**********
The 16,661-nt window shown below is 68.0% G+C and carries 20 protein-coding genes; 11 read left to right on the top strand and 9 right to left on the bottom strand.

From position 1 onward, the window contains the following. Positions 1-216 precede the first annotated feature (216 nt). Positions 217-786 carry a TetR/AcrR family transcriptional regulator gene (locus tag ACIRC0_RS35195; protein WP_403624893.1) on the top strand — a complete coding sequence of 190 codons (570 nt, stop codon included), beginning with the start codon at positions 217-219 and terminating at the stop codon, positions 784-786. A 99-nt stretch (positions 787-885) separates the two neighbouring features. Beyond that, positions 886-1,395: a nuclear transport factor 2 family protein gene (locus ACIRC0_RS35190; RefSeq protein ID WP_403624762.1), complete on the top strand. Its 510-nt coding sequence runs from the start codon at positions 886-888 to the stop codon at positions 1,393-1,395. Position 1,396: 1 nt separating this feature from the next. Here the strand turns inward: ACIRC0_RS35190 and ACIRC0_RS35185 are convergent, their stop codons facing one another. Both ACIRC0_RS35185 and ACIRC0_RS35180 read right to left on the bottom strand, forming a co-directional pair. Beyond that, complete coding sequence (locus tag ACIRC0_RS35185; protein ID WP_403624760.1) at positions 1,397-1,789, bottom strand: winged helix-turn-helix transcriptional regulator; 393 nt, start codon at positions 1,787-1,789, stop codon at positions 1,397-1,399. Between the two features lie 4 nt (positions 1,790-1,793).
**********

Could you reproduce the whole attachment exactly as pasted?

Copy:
The 16,661-nt window shown below is 68.0% G+C and carries 20 protein-coding genes; 11 read left to right on the top strand and 9 right to left on the bottom strand.

From position 1 onward, the window contains the following. Positions 1-216 precede the first annotated feature (216 nt). Positions 217-786 carry a TetR/AcrR family transcriptional regulator gene (locus tag ACIRC0_RS35195; protein WP_403624893.1) on the top strand — a complete coding sequence of 190 codons (570 nt, stop codon included), beginning with the start codon at positions 217-219 and terminating at the stop codon, positions 784-786. A 99-nt stretch (positions 787-885) separates the two neighbouring features. Beyond that, positions 886-1,395: a nuclear transport factor 2 family protein gene (locus ACIRC0_RS35190; RefSeq protein ID WP_403624762.1), complete on the top strand. Its 510-nt coding sequence runs from the start codon at positions 886-888 to the stop codon at positions 1,393-1,395. Position 1,396: 1 nt separating this feature from the next. Here the strand turns inward: ACIRC0_RS35190 and ACIRC0_RS35185 are convergent, their stop codons facing one another. Both ACIRC0_RS35185 and ACIRC0_RS35180 read right to left on the bottom strand, forming a co-directional pair. Beyond that, complete coding sequence (locus tag ACIRC0_RS35185; protein ID WP_403624760.1) at positions 1,397-1,789, bottom strand: winged helix-turn-helix transcriptional regulator; 393 nt, start codon at positions 1,787-1,789, stop codon at positions 1,397-1,399. Between the two features lie 4 nt (positions 1,790-1,793).